Hodge has created a unique world in her novel. Nyx’s kingdom is completely cut off from the outside world, thanks to the Dark Lord, and is plagued by demons. The world of Cruel Beauty combines elements of both Greek and Roman mythology. Hodge’s writing is beautiful and I could easily picture the kingdom of Arcadia and Ignifex’s constantly changing mansion as Nyx searches for a way to fulfill her mission. Hodge’s detailed descriptions of setting and of Nyx, a strong yet imperfect heroine, were two of my favorite elements of this book.

For lovers of fairy tale retellings and fantasy, Cruel Beauty will not disappoint. My only quibble is that the ending felt a little rushed, after a lot of build up. But overall, Cruel Beauty is one of my favorite books of 2014, and I will definitely read Hodge’s next novel Crimson Bound.

Check this book out or put it on hold.
-Caitlin Connelly

“Season of the Witch” by Mariah Fredericks

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I picked up “Season of the Witch” by Mariah Fredericks totally at random. The title sounded interesting and I was looking for something to get me in the Halloween mood. This book turned out to be so much more than that.

Reading this book was like taking all the best “junk food” plots (revenge, mean girls, murder?, witchcraft?!), mixing them all together, and somehow ending up with a gourmet meal. It sounds like it should be cheesy, but it’s just wicked awesome. Teen girl, Toni, is coming back to school after a rough summer of breakups, makeouts and heartbreak. Things get real right away when  Queen of Mean, Chloe vows revenge. Once the action starts you cannot look away. Every page I read made me want to read the next one even more. The only help Toni is going to get seems to come from a strange source–her best friend’s cousin, the suddenly goth Cassandra. But what kind of help is she offering , exactly?

I love that many things are left ambiguous at times without it feeling like a cop-out.

***SPOILERS SPOILERS SPOILERS***
Is witchcraft real? Why did *spoilers* die? Who really is to blame?
*** END SPOILERS END SPOILERS END SPOILERS****

It doesn’t feel to this reader that the author didn’t bother to come up with answers to these questions, but instead you feel the struggles as Toni tries to comes to terms with all these questions and more in her own way.

If you love real-life high school stories full of over-the-top reality TV drama I’m pretty sure you will like this book, but if you love well-written emotional books about realistic characters and the adversity they overcome (or fail to) then I *know* you will definitely love this book.

Pick up a copy of this worthy Halloween Read, right away!

Check this book out or put it on hold.

-Aramis Troche

“Daughter of Smoke and Bone” by Laini Taylor

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Karou spends half her time living as a girl attending art school in Prague, drawing fanciful creatures, hanging out with her friends and avoiding a conniving ex-boyfriend. What her friends don’t realize is that the creatures she draws and the stories she “makes up” about them are all true — and that these creatures are the closest things she has to a family. When she’s not pretending to be an ordinary human, she spends her time working for a minotaur-like creature who can magically send her all over the world collecting, of all things, teeth.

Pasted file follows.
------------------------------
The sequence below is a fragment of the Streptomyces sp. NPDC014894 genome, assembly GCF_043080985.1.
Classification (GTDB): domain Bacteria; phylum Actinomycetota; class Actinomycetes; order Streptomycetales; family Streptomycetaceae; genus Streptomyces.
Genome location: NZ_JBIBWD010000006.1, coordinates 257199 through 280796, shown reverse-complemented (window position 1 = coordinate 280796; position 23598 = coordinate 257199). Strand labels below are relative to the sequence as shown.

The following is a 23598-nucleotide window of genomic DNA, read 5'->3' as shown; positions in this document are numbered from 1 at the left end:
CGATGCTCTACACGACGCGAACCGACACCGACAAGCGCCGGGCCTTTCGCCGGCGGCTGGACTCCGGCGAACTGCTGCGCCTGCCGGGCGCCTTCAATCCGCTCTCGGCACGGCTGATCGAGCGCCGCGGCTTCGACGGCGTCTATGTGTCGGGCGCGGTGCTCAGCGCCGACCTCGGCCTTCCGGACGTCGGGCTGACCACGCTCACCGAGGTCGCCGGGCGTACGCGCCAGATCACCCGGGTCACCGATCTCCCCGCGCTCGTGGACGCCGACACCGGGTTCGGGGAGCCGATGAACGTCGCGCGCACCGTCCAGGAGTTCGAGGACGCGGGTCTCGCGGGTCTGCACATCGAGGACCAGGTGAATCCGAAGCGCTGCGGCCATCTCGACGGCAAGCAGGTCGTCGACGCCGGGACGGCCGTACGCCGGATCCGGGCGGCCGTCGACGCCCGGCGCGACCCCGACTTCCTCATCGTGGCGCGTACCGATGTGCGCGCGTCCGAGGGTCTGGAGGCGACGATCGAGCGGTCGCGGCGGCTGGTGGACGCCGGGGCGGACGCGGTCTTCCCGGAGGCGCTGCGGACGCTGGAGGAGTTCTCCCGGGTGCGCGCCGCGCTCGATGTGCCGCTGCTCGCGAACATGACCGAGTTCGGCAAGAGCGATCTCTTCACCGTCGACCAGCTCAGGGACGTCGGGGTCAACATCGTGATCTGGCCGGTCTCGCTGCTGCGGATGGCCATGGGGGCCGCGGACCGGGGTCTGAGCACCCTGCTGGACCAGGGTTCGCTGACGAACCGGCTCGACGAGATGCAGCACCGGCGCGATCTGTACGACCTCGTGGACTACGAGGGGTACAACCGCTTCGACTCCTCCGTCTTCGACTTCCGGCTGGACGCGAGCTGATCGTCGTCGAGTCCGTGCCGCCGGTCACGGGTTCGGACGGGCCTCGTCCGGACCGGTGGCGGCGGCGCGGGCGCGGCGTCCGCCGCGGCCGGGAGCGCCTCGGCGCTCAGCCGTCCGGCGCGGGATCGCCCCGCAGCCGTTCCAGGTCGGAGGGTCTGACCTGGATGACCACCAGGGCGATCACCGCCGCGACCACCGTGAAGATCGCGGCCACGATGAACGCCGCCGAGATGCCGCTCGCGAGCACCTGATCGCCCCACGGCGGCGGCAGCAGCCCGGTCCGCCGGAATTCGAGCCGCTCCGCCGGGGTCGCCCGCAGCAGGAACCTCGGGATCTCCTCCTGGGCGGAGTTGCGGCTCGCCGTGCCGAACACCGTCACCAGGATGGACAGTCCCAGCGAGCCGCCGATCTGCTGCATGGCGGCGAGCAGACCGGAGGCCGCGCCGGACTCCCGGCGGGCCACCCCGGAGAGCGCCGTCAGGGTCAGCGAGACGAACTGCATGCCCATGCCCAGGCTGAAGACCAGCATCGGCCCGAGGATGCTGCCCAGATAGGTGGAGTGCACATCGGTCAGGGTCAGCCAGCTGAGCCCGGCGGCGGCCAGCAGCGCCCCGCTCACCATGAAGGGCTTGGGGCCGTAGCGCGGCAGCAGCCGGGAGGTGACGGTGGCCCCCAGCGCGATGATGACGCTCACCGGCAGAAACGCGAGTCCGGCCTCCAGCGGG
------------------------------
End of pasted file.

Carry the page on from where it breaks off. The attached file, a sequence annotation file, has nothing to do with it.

Karou realizes that something is going on when people with super-human strength begin following her wherever she goes, burning handprints into the doorways she uses to travel from place to place. And when the doorway that led her to her family is destroyed, she will do anything to find them again — even confront her dangerous stalkers in battle.

This book is amazing. Even if you have given up on paranormal romance, even if you are tired of angel/demon stories, please don’t pass this one up. Incredible world-building, wonderfully drawn characters, beautiful romance, lots of humor, lots of passages that will take your breath away with surprise. This book is such a pleasure to read, I can’t recommend it enough.

Check this book out or put it on hold.

–Amanda Coppedge Bosky

“Tiger Moon” by Antonia Michaelis

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A wealthy rajah chooses Raka to be his newest bride. Though she does not wish to go, her father arranges the marriage and sends his daughter off to the rajah’s palatial estate. Despite numerous escape attempts, she remains imprisoned within his walls. Lalit, a young man who works for the rajah, asks Raka why she tries to escape and she tells him it is because she is not a virgin, and she knows the rajah will have her killed when he discovers this.

While Raka waits for her imminent death, she tells Lalit the story of a thief named Farhad, who is chosen by the god Krishna to save his daughter from the clutches of a demon king. Farhad, with the help of his magical white tiger, travels across the desert and slowly evolves from a self-serving thief into a compassionate and brave hero. As the end of Farhad’s story approaches, so does the end of Raka’s–until the transcendent power of her magical tale takes over.

This masterfully-written novel, translated beautifully from German by Anthea Bell, utterly captivated me. I felt transported to India, spellbound by the story, sometimes surprised to return to reality when I looked away from the pages. Readers who enjoy sweeping fantasy or fairy tale-inspired novels will love this book.

Check this book out or put it on hold.

–Amanda Coppedge Bosky